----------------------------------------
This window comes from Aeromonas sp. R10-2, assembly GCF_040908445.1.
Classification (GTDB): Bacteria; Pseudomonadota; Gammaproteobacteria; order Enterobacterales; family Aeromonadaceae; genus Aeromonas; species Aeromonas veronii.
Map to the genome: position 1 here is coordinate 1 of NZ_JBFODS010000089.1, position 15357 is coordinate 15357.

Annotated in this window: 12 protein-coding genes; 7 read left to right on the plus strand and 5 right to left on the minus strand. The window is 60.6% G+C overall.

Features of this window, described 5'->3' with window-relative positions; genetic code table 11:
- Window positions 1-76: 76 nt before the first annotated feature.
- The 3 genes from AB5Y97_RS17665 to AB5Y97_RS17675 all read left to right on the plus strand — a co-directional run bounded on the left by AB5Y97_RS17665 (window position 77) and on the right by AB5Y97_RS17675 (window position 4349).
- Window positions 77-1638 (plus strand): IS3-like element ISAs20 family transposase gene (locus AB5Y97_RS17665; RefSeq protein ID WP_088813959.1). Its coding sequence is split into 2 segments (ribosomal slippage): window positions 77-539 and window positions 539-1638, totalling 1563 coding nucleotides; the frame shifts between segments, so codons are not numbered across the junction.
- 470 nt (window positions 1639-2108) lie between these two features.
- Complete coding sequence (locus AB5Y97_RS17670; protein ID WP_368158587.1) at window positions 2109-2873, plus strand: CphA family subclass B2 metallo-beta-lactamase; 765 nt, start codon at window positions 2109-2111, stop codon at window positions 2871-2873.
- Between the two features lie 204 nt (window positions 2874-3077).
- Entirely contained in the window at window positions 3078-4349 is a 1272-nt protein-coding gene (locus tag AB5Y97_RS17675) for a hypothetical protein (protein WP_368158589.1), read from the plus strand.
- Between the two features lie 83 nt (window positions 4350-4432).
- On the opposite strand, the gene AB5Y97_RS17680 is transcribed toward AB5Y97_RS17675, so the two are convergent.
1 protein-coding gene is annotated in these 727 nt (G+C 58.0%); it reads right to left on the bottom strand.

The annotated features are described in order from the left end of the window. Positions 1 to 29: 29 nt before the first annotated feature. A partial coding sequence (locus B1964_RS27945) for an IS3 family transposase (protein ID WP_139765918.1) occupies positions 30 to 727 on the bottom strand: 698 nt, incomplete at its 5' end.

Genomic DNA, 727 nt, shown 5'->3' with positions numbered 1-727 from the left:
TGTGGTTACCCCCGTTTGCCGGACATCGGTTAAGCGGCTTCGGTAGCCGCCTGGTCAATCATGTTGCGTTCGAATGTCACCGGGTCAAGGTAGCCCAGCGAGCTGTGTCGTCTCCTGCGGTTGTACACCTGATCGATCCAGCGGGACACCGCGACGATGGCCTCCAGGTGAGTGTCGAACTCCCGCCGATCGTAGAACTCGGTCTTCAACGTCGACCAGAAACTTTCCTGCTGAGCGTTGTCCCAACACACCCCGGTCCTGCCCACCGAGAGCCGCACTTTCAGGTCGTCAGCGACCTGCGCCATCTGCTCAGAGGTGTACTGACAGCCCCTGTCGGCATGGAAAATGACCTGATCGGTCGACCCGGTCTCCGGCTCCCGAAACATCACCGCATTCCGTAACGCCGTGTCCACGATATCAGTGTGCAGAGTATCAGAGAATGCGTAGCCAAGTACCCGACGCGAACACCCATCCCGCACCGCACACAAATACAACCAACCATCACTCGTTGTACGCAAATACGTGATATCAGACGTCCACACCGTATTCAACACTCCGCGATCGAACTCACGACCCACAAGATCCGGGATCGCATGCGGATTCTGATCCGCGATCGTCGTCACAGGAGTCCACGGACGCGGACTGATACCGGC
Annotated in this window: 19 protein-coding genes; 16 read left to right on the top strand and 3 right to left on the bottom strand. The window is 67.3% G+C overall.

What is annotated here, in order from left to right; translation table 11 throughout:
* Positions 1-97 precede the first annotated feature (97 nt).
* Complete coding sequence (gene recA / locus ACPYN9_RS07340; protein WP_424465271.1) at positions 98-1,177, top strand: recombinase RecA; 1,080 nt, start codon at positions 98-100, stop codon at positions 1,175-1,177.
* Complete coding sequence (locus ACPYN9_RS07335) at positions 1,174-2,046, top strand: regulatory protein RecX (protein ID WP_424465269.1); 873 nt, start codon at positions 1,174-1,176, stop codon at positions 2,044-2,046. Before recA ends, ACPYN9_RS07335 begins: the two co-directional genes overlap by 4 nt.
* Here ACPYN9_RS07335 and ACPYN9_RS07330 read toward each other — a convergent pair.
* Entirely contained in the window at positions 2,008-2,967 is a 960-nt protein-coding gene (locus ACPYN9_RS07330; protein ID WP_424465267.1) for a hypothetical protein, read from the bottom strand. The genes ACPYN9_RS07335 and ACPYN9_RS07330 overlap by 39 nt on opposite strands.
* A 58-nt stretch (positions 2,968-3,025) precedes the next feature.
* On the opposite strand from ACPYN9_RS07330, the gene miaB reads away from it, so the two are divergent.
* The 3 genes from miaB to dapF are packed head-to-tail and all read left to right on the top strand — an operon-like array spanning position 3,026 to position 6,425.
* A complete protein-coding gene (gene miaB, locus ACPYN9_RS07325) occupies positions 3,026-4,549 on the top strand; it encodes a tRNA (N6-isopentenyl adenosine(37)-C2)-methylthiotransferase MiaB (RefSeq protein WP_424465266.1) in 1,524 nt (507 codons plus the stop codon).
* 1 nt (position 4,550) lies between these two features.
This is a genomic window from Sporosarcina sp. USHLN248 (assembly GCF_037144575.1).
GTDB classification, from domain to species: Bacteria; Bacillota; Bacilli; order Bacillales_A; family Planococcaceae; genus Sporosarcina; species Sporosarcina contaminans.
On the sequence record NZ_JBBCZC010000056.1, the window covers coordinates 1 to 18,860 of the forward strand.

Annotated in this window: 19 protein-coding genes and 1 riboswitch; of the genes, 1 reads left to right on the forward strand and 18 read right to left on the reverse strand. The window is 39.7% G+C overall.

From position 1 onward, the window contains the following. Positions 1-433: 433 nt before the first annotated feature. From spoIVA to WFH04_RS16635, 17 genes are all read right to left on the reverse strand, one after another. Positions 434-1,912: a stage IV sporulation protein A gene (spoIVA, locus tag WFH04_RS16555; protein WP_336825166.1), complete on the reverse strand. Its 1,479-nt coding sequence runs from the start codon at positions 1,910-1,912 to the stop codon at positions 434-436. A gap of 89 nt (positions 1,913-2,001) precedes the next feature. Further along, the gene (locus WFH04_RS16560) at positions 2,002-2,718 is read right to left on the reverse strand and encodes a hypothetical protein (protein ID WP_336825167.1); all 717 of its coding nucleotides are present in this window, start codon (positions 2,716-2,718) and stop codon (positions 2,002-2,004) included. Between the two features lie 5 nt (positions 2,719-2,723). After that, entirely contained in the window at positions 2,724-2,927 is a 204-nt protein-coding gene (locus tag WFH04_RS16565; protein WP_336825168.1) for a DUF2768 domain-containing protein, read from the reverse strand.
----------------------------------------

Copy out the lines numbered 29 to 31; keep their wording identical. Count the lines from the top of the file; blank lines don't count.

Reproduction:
* A complete protein-coding gene (gene miaB, locus ACPYN9_RS07325) occupies positions 3,026-4,549 on the top strand; it encodes a tRNA (N6-isopentenyl adenosine(37)-C2)-methylthiotransferase MiaB (RefSeq protein WP_424465266.1) in 1,524 nt (507 codons plus the stop codon).
* 1 nt (position 4,550) lies between these two features.
This is a genomic window from Sporosarcina sp. USHLN248 (assembly GCF_037144575.1).